It’s Time for DNR to Reclaim Deer Program
Let’s hope Wisconsin’s seven-citizen Natural Resources Board realizes its folly after the hunting community trounced the Board’s deer-season overhaul at the statewide spring hearings.
Board Chair Frederick Prehn and vice chair Greg Kazmierski must concede they’ve been living in an alternative deer hunting reality. As chief authors of the Board’s six do-nothing proposals, they should realize their ideas never tackled the real-world woes dogging our deer woods.
The Board could have spared themselves that statewide humiliation by asking an obvious question: How would less crossbow hunting and two- or five-day “No Hunting” closures before November’s gun-deer season boost license sales, fight chronic wasting disease, expand herd-control strategies, and simplify Kaz’s ever-changing puzzle of county-by-county regulations?
Given such lust for irrelevant, science-free tampering, it’s past time the other five NRB members start serving Wisconsin’s citizens. That means scrutinizing everything Kaz suggests on deer. Their routine 7-0 votes supporting his nonsense must end.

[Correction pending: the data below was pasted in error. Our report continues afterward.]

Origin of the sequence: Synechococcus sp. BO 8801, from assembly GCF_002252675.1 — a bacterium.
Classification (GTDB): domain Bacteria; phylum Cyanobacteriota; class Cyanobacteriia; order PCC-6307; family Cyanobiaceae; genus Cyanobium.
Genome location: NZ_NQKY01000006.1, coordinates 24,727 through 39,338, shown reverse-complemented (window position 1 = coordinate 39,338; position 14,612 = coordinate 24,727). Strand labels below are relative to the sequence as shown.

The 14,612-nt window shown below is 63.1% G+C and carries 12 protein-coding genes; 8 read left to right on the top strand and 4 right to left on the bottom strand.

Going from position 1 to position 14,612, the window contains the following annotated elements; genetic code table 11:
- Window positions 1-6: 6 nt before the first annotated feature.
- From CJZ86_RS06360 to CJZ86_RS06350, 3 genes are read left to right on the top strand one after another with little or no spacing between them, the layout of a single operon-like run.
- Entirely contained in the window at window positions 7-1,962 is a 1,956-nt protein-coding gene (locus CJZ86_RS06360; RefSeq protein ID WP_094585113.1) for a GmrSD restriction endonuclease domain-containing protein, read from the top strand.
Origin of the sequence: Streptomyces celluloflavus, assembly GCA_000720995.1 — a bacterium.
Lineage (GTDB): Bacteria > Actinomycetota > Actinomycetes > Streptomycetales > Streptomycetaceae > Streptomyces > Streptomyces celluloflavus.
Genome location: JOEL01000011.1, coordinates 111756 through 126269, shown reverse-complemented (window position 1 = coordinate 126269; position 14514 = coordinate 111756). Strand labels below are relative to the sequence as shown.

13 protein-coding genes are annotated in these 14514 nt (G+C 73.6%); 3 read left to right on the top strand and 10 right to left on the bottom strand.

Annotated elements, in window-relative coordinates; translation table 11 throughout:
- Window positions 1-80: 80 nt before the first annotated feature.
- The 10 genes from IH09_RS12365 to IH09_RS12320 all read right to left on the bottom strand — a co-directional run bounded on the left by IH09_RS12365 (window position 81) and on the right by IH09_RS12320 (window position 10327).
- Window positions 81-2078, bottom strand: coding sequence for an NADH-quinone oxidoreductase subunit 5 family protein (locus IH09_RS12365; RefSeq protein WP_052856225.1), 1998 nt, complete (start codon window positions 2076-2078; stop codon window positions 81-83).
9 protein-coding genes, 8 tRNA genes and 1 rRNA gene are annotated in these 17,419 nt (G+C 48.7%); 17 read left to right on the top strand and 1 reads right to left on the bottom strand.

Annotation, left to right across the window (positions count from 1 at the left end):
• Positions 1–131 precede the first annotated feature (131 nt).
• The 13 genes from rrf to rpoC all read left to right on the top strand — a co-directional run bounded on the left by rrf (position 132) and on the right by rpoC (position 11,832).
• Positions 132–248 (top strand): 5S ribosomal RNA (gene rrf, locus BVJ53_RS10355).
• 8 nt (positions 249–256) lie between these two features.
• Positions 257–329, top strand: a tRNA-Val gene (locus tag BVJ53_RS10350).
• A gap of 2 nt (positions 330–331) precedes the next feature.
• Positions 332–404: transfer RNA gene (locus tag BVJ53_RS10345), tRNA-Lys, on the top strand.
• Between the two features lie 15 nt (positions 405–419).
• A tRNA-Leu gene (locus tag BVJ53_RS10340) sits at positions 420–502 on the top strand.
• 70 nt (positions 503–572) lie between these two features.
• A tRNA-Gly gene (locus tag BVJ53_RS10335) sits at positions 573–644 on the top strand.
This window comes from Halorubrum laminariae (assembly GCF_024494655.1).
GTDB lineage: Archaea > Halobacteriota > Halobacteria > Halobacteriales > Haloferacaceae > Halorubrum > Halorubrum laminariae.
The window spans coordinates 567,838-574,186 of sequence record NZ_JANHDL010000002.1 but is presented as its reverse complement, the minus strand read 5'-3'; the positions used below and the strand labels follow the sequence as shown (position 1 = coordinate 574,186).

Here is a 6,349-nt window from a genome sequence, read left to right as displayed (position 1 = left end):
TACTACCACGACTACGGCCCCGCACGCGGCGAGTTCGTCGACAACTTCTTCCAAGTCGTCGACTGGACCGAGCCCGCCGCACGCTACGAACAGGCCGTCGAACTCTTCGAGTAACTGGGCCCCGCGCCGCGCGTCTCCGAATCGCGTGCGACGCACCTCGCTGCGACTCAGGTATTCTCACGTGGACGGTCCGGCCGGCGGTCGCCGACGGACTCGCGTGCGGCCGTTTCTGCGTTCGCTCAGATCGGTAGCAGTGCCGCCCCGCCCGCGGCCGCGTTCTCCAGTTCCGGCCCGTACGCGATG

They shouldn’t have needed that spring hearings’ reality check. Kaz’s past nine years on the Board verified the ineptitude that state conservation leaders long saw in him. His fellow NRB members probably weren’t tuned in from the mid-1980s through 2010, and Kaz surely didn’t put it on his resume, but here’s that appraisal: Kaz was just another grumpy deer hunter with a phone, computer and misinformation until Gov. Scott Walker put him on the Board in 2011.
And they shouldn’t be surprised Kaz got so far with so little. As Charles Darwin wrote 150 years ago, “Ignorance more frequently begets confidence than does knowledge.”
Too harsh? Then ask Kaz to name one idea of his that expanded deer hunting opportunities, improved our understanding of CWD, or solved a deer-management problem the past decade.